The 64-bit editions of Windows 7 overcome the application incompatibility issues that affected the 64-bit edition of earlier versions of Windows. The 64-bit drivers are now readily available for most commonly used devices in the 64-bit edition of Windows 7.
|Advantages of Windows Seven 64 bit edition|
The features in the 64-bit editions of Windows 7 are identical to their 32-bit counterparts. However, there are several advantages of using a 64-bit edition of Windows 7.
The fact that 64-bit processors can process more data for each clock cycle enables your applications to run faster or support more users. In workstation computers, faster processing means that applications run more quickly, particularly those that are processor intensive. To benefit from this improved processor capacity, you must install a 64-bit edition of the operating system.
The performance of a computer that runs a large number of programs, or runs programs that require large amounts of memory, is affected adversely if there is insufficient physical memory available to the operating system. A 64-bit operating system can address memory above 4GB. This is unlike all 32-bit operating systems, including all 32-bit editions of Windows 7, which are limited to 4 GB of addressable memory.
|Note: The 32-bit editions of Windows 7 cannot access all of the 4 GB of memory to run user programs. They are limited to approximately 3 GB of memory regardless of how much memory you install on the computer. The 32-bit editions of Windows 7 use the additional memory (up to 4 GB) to run system-related services and programs.|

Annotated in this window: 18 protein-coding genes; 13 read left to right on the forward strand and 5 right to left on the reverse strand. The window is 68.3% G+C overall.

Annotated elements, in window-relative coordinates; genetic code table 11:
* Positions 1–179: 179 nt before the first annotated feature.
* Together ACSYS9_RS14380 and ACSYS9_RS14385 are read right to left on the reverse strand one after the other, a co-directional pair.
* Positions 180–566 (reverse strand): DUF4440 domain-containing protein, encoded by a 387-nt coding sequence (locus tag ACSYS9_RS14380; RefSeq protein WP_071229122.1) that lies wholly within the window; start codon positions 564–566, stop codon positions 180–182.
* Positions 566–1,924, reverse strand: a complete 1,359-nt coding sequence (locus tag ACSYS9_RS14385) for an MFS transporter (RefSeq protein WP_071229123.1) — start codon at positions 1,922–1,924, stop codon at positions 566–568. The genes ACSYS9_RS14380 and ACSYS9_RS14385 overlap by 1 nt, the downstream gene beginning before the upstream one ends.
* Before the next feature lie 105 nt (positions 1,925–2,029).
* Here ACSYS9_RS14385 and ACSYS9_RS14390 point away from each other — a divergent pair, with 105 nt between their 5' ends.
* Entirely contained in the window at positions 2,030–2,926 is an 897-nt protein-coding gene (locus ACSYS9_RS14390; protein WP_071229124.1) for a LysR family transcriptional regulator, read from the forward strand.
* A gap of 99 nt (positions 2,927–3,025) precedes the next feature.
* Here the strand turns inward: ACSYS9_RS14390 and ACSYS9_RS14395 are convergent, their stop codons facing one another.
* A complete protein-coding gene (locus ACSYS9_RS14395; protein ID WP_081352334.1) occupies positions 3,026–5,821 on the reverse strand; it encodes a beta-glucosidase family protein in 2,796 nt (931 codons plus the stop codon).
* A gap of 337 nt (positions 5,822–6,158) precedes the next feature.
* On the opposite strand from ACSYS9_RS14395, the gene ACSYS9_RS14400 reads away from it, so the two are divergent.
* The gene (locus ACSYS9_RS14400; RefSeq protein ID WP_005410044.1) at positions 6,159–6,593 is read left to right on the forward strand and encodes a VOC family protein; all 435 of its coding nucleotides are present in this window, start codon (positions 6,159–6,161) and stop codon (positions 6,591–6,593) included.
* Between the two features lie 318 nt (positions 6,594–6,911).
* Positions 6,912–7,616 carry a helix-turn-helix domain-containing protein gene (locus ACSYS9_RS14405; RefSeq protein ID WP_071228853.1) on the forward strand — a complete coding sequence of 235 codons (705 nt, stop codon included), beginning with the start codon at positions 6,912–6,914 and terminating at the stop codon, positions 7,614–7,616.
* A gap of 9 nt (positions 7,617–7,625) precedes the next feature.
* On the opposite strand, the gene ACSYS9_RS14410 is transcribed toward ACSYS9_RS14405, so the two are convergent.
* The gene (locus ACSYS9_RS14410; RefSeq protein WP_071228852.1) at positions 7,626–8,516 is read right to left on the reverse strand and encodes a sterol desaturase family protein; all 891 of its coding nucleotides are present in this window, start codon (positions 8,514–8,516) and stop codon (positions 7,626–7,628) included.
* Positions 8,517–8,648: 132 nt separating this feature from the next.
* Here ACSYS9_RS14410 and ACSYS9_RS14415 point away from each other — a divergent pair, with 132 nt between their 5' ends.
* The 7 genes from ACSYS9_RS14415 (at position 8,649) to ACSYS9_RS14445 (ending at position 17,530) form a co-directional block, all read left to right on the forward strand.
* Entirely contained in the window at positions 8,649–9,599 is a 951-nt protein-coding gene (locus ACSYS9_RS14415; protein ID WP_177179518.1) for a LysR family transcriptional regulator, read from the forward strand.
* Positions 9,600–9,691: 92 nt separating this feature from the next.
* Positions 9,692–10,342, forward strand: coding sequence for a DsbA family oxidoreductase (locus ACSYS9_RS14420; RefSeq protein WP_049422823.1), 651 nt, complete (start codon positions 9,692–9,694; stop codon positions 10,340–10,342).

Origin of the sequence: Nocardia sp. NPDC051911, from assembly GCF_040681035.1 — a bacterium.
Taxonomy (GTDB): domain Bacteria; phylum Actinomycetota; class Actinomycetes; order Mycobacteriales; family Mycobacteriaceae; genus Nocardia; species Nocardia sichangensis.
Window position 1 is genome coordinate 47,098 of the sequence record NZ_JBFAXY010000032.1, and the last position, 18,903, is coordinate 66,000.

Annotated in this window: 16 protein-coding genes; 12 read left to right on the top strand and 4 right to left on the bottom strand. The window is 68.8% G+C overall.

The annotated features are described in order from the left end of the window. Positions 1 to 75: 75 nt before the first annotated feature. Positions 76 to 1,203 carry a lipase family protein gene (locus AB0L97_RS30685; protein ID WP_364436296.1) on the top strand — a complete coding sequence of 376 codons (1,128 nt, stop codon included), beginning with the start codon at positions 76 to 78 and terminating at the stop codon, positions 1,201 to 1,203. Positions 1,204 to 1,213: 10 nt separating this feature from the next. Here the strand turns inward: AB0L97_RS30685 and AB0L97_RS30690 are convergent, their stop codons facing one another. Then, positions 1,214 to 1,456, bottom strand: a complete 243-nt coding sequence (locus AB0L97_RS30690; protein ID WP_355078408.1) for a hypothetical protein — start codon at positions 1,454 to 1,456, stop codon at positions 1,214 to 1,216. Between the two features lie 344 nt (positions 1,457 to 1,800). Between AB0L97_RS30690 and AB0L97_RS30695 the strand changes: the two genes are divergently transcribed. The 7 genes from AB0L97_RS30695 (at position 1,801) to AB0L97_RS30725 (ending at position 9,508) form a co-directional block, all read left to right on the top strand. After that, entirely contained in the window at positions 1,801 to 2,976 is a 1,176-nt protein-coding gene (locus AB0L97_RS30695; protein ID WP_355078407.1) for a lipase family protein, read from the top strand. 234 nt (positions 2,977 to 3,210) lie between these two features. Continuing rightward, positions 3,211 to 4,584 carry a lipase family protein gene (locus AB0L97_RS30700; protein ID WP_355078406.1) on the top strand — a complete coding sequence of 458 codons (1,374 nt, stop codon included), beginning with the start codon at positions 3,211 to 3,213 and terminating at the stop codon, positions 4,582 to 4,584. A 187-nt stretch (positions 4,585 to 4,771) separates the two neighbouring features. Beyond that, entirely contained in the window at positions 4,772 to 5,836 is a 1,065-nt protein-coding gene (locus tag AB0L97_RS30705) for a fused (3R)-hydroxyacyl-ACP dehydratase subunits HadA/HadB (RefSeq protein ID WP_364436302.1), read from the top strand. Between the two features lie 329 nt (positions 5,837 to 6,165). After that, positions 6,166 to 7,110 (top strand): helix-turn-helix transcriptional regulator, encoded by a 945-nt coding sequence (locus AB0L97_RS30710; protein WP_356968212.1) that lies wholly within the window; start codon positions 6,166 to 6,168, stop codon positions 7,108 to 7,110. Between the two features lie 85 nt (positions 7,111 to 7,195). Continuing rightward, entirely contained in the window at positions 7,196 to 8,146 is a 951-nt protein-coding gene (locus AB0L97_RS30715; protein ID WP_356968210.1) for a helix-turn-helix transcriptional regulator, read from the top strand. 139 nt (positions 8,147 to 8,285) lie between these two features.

The following table lists the memory configurations supported by 64-bit editions of Windows 7.
Windows 7 Edition Home
Home Basic / Home Basic N 8 GB
Home Premium 16 GB
Professional / Professional N 128 GB or more
Enterprise / Ultimate 128 GB or more
|Note: In theory, the maximum amount of memory a 64-bit computer can address is 16 Exabytes (16.8 million terabytes). However, most manufacturers impose artificial limits considerably lower than this value.|
If you anticipate the need to run several memory-intensive programs, deploying a 64-bit edition of Windows 7 will improve your computer’s performance. If any computer that you have has more than 4 GB of memory installed, you must install a 64-bit edition of Windows 7 to access the memory beyond 4 GB.
Improved device support
Although 64-bit processors have been available for some time, in the past it was difficult to obtain third-party drivers for commonly used devices, such as printers, scanners, and other common office equipment. Since Windows Vista first released, the availability of drivers for these devices has improved greatly. Because Windows 7 is built on the same kernel as Windows Vista, most of the drivers that work with Windows Vista also work with Windows 7.
The processor architecture of x64-based processors from Intel and AMD support the following features that improve security:
1. Kernel Patch Protection: this prevents software from modifying the operating system kernel.
2. Mandatory kernel-mode driver signing: signed drivers indicate that a driver has been sourced from a safe and trusted vendor. In 64-bit editions of Windows 7, all kernel-mode drivers must be signed digitally.
3. Data Execution Prevention: this is implemented at the hardware level rather than by software in the operating system and helps prevent buffer overflows that malicious software uses to cause system failures.
Limitations of the 64-bit editions
The 64-bit editions of Windows 7 do not support the 16-bit Windows on Windows (WOW) environment. WOW enables the operating system to run early Windows and DOS applications. If your organization requires legacy 16-bit applications, one solution is to run the application within a virtual environment by using one of the many Microsoft virtualization technologies available.